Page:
W3C home > Mailing lists > Public > www-rdf-interest@w3.org > January 2001

Re: Proposal: variables, templates, and Stickey Cyber Molecules

From: Seth Russell <seth@robustai.net>
Date: Wed, 17 Jan 2001 12:40:43 -0800
Message-ID: <3A66034A.FA70FA1D@robustai.net>
To: Tim Berners-Lee <timbl@w3.org>
CC: RDF-IG <www-rdf-interest@w3.org>
Tim Berners-Lee wrote:

> It isn't enough, when you extend RDF to a langauge of logical formulae, that
> you simple identify which idenmtifiers are variables.  You also have to
> connect
> a variable to its scope.  (This is because "for all x there exists y such
> that..." is very different from "there exists y such that for all x...")

But why do we necessarily need only these kinds of "formula" that make claims of
existence?  I intended the expression to mean something more like "if you can
find a set of entities that satisfy this formula, then those are what is being
talked about".   All of that can easily be understood to be implied by the
"?:"   I wasn't  trying to express logical formula that have no particular
content, rather I was trying to express formulas that refer to particular real
situations.

> If you model a formula as a set of nested subexpressions, and model each
> subexpression is a set of RDF statements, then you need a link beween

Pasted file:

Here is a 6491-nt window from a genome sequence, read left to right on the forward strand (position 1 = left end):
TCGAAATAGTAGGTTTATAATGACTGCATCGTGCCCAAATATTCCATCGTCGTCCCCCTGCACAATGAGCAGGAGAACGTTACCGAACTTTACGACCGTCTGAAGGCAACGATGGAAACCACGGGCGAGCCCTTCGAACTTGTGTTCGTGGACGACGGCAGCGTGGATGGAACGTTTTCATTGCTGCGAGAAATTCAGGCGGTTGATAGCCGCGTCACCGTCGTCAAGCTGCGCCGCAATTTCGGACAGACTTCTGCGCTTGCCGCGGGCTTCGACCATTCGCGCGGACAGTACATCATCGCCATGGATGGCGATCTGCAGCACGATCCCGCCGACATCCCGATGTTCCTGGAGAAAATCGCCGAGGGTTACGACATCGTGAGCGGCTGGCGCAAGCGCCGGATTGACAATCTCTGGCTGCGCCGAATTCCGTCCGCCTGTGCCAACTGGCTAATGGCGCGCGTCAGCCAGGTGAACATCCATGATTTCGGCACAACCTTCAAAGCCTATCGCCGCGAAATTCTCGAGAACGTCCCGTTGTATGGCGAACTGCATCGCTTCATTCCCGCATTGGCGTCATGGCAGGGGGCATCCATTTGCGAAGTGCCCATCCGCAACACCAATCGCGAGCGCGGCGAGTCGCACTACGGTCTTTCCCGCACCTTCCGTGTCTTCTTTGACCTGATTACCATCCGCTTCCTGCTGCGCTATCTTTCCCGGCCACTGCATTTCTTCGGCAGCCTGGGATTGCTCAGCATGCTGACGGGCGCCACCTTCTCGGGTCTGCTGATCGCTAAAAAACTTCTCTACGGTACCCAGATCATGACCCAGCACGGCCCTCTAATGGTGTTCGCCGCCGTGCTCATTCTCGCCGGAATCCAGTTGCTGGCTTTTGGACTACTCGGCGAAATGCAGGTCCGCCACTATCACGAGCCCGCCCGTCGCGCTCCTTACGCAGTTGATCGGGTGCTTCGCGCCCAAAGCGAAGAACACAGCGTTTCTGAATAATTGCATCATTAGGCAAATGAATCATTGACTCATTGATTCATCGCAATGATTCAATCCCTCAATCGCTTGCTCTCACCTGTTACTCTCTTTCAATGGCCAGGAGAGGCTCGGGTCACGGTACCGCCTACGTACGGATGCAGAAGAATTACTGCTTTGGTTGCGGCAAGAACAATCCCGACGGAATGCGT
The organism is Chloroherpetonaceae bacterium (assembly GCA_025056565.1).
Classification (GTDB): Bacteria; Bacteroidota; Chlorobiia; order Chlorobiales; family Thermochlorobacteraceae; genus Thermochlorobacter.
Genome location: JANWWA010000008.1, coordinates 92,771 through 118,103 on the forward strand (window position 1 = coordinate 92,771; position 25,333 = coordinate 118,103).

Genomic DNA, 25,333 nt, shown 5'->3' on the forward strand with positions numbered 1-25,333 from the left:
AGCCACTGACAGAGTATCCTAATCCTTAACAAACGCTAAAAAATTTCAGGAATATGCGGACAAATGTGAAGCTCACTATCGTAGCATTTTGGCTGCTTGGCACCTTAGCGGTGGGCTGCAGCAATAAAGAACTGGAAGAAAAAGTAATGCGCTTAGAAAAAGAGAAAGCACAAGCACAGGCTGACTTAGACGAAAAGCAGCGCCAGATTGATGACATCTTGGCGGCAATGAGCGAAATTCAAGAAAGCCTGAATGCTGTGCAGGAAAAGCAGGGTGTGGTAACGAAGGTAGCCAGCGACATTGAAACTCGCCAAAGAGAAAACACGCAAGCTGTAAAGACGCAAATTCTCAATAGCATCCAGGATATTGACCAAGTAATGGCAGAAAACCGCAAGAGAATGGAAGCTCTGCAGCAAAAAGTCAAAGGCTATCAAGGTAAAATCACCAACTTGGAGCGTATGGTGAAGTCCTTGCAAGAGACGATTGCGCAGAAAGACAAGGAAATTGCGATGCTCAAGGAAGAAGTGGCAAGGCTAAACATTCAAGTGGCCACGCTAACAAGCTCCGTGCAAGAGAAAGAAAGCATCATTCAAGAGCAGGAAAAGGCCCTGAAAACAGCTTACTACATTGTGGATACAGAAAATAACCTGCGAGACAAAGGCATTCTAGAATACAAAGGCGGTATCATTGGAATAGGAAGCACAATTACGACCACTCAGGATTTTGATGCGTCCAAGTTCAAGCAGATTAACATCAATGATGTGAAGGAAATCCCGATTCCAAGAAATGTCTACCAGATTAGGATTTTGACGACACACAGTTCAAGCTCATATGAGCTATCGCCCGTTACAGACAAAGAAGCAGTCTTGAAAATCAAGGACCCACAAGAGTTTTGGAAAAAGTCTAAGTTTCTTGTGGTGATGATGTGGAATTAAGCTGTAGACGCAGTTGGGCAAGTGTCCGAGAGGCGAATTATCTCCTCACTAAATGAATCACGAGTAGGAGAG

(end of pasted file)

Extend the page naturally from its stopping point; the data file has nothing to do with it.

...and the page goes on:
> the statement set (context) and the variables.  This is what I did with
> the Notation3 hacking. http://www.w3.org/DesignIssues/Notation3.html
> log:forSome and log:forAll to declare variables.

Well yes certainly you want to designate a context.  Did you see my proposal for
stating context in RDF on this group?  Incidentally it's hard for me to
distinguish it from your new syntax in N3 ... you hung it off the syntactic
container, so did I.

> Langauges which use a syntax such as "?x" to declare a variable but don't
> give its scope don't, it seems to me, have the ability to represent
> arbitrary logical expressions.

Actually my proposal does  provide a method of specifying the scope.    And
after some thinking I'd better change it a bit to make it feel better:

   ?:<class or property id>#<any string of letters>

So if i say  ?:Schema#x   That means that any instance of a Schema will stick to
this variable if the rest of the formula is also satisfied with it sticking
there.  Isn't that all the scope we need?  .... assuming of course that we have
also designated the context.

> For examples see the Notation3 Primer http://www.w3.org/2000/10/swap/Primer
> and the linked code which will process rules represented with log:forAll
> and generates RDF.  I am still figuring out what minimal extensions th basic
> RDF/XML syntax are needed for representing the rules tersely. But I think
> the
> model (the asbstract syntax -- the mapping into triples) works.

I love the new N3:)    The log:forAll works perfectly for logical formula.   But
why is it necessary for designating  specific instances of things?

Seth Russell
Received on Wednesday, 17 January 2001 15:33:54 GMT

This archive was generated by hypermail 2.2.0+W3C-0.50 : Monday, 7 December 2009 10:51:47 GMT